fredag 10 februari 2012

Inkle loom!

 Hubby gave me this wonderful little loom for Christmas. It was out of stock then, so I got it this week

Am I happy? Yes! Thank you so much Kari!

It's a Schacht inkle loom. The size is perfect, you can have it in your lap and sit in your comfy armchair if you have a suitable table to lean it on. I have a piece of board on my lap to make the weaving more steady.

I have already woven two ribbons, so far simple ones. Of course I had mislayed my shuttles, it's a long time since I last used them. So I bought two new ones from Toika Looms. When I was carrying them up to my study I saw - the box with my looms and shuttles... it's been there all the time I've been looking for it.

If anyone knows what those kind of looms are called in English, please tell me! It's a kind of backstrap weaving. They have been common all over Scandinavia, and I think elsewhere too. I found my cards too, up to the left in the picture. I'm not good at using them. I find the technique difficult to understand and to figure out where I'm going during the weaving process, but I also realize they are very handy and highly useful tools when you want to weave intricate patterns. The blue-white ribbon I wove on one of the backstrap (?) looms. That's a technique I'll recall in my next ribbon, for now I only have a faint memory of how you do it.

As you may have noticed I'm badly struck with weaving fever. As if Toika would have known that, they sent me their catalogue for this year with lots and lots of goodies: looms, equipment, yarns, weaving programs if you want to go digital with your loom. Sigh... See the small pretty loom down to the right? I think it would fit into my study if I do some fixing and organizing first...

But, so far, so good. The inkle loom and the small weaving frames I showed in an earlier post will cure the worst of the fever. Here's the first ribbon I wove on the Schacht loom:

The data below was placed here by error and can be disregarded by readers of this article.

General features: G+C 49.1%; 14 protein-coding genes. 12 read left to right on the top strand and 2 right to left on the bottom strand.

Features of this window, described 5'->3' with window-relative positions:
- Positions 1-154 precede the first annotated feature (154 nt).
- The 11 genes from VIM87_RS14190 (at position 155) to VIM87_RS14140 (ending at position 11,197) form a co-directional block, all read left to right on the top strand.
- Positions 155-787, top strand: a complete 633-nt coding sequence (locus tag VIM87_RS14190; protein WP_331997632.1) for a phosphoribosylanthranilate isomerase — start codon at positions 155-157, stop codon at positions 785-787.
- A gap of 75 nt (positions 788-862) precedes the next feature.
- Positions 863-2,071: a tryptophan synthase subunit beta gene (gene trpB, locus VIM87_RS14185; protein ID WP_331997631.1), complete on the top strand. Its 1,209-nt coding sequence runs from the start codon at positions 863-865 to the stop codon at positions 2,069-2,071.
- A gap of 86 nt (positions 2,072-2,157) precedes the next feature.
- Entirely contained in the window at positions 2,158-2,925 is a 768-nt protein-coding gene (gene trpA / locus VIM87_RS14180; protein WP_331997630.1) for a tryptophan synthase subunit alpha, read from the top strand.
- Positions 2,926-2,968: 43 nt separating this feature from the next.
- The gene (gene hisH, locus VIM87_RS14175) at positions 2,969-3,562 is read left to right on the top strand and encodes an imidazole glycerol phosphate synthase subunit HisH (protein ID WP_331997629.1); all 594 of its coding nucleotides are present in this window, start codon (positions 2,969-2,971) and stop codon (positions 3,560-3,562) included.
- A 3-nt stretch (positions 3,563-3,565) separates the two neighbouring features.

Wooden antique flask with ribbon of hand dyed sock yarns

The Schacht loom is far more handy and easy to use than my old ones. For one thing, you warp on the loom, and it's ready to use. You can put it away for a break, and the warp doesn't get tangled up. I'm so very satisfied with it! I'm now looking at my handspun odds and ends. I need 2.5 meters for one warp thread, so as you can figure out, almost any left over can be used. I see endless possibilities.

Only I have to finish a color blending workshop for Online Guild first... :) And a few SALs and KALs on Ravelry... and a cardi for my little nephew.

Edited to add Feb 27 2012:  The two looms I show above are called "rigid heddle" in English. The English term "rigid heddle loom" refers to the heddle loom you keep on table. It doesn't have a back strap and it's bigger. Thanks to Birgith in Sweden!

4 kommentarer:

  1. Som jag kan se kallas bandgrinden "Rigid heddle" och sättet att väva "rigid heddle weaving".

    Påpassligt av Toika att skicka dig sin broschyr. Jag har en Liisa med 150 cm vävbredd som har stående slagbom. Suverän för att väva mattor i.
    Slå till på en du också.

  2. We don't have a special word in English for these band weaving heddles, but I learnt about them from Sue Foulkes and recently bought one from Stoostalka's website.

  3. p.s. I love my Toika Norjanna! Good thing I don't have a catalogue :)

  4. Tack Birgith! Liisa, ja du har rätt, det är en fantastisk vävstol. Dorothy, Birgith says it's a rigid heddle loom. I suppose you could call this version a "rigid heddle back strap loom". Shall I ask Toika to send you a catalogue? ;)